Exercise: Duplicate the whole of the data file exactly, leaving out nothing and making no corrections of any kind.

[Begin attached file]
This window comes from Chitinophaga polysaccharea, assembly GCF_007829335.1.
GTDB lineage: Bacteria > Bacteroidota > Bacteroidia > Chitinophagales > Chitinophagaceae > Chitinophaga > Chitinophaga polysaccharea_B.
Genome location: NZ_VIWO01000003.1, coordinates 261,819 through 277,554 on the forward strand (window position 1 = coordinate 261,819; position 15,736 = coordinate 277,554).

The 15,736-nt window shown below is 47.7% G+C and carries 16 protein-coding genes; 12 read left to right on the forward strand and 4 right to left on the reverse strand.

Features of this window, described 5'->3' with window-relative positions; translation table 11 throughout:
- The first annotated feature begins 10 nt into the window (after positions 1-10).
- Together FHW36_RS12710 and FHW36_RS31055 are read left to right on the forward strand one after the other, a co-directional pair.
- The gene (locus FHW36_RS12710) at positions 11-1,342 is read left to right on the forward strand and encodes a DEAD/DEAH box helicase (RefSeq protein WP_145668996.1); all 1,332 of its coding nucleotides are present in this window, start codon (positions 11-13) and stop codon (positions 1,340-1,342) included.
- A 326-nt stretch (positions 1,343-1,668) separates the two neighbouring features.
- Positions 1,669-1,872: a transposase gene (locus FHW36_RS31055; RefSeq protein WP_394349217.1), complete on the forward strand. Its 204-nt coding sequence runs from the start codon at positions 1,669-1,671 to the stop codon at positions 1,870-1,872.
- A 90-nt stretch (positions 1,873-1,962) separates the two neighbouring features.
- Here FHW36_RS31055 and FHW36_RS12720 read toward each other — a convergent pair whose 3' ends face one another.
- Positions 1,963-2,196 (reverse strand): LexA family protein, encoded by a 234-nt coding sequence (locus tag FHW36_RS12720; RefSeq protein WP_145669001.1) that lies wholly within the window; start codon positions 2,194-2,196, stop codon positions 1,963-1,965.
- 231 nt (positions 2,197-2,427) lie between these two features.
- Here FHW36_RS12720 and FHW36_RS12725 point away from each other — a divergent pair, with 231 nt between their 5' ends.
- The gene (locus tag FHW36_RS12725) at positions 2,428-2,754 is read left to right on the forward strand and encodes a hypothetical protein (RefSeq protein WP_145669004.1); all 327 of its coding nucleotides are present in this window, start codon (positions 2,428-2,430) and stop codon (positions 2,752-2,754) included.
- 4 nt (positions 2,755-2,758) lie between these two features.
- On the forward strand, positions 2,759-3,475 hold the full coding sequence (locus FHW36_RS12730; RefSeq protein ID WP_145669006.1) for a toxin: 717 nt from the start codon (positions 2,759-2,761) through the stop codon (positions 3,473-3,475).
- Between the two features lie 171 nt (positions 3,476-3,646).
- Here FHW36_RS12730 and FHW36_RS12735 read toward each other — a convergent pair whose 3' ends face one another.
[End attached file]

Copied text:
This window comes from Chitinophaga polysaccharea, assembly GCF_007829335.1.
GTDB lineage: Bacteria > Bacteroidota > Bacteroidia > Chitinophagales > Chitinophagaceae > Chitinophaga > Chitinophaga polysaccharea_B.
Genome location: NZ_VIWO01000003.1, coordinates 261,819 through 277,554 on the forward strand (window position 1 = coordinate 261,819; position 15,736 = coordinate 277,554).

The 15,736-nt window shown below is 47.7% G+C and carries 16 protein-coding genes; 12 read left to right on the forward strand and 4 right to left on the reverse strand.

Features of this window, described 5'->3' with window-relative positions; translation table 11 throughout:
- The first annotated feature begins 10 nt into the window (after positions 1-10).
- Together FHW36_RS12710 and FHW36_RS31055 are read left to right on the forward strand one after the other, a co-directional pair.
- The gene (locus FHW36_RS12710) at positions 11-1,342 is read left to right on the forward strand and encodes a DEAD/DEAH box helicase (RefSeq protein WP_145668996.1); all 1,332 of its coding nucleotides are present in this window, start codon (positions 11-13) and stop codon (positions 1,340-1,342) included.
- A 326-nt stretch (positions 1,343-1,668) separates the two neighbouring features.
- Positions 1,669-1,872: a transposase gene (locus FHW36_RS31055; RefSeq protein WP_394349217.1), complete on the forward strand. Its 204-nt coding sequence runs from the start codon at positions 1,669-1,671 to the stop codon at positions 1,870-1,872.
- A 90-nt stretch (positions 1,873-1,962) separates the two neighbouring features.
- Here FHW36_RS31055 and FHW36_RS12720 read toward each other — a convergent pair whose 3' ends face one another.
- Positions 1,963-2,196 (reverse strand): LexA family protein, encoded by a 234-nt coding sequence (locus tag FHW36_RS12720; RefSeq protein WP_145669001.1) that lies wholly within the window; start codon positions 2,194-2,196, stop codon positions 1,963-1,965.
- 231 nt (positions 2,197-2,427) lie between these two features.
- Here FHW36_RS12720 and FHW36_RS12725 point away from each other — a divergent pair, with 231 nt between their 5' ends.
- The gene (locus tag FHW36_RS12725) at positions 2,428-2,754 is read left to right on the forward strand and encodes a hypothetical protein (RefSeq protein WP_145669004.1); all 327 of its coding nucleotides are present in this window, start codon (positions 2,428-2,430) and stop codon (positions 2,752-2,754) included.
- 4 nt (positions 2,755-2,758) lie between these two features.
- On the forward strand, positions 2,759-3,475 hold the full coding sequence (locus FHW36_RS12730; RefSeq protein ID WP_145669006.1) for a toxin: 717 nt from the start codon (positions 2,759-2,761) through the stop codon (positions 3,473-3,475).
- Between the two features lie 171 nt (positions 3,476-3,646).
- Here FHW36_RS12730 and FHW36_RS12735 read toward each other — a convergent pair whose 3' ends face one another.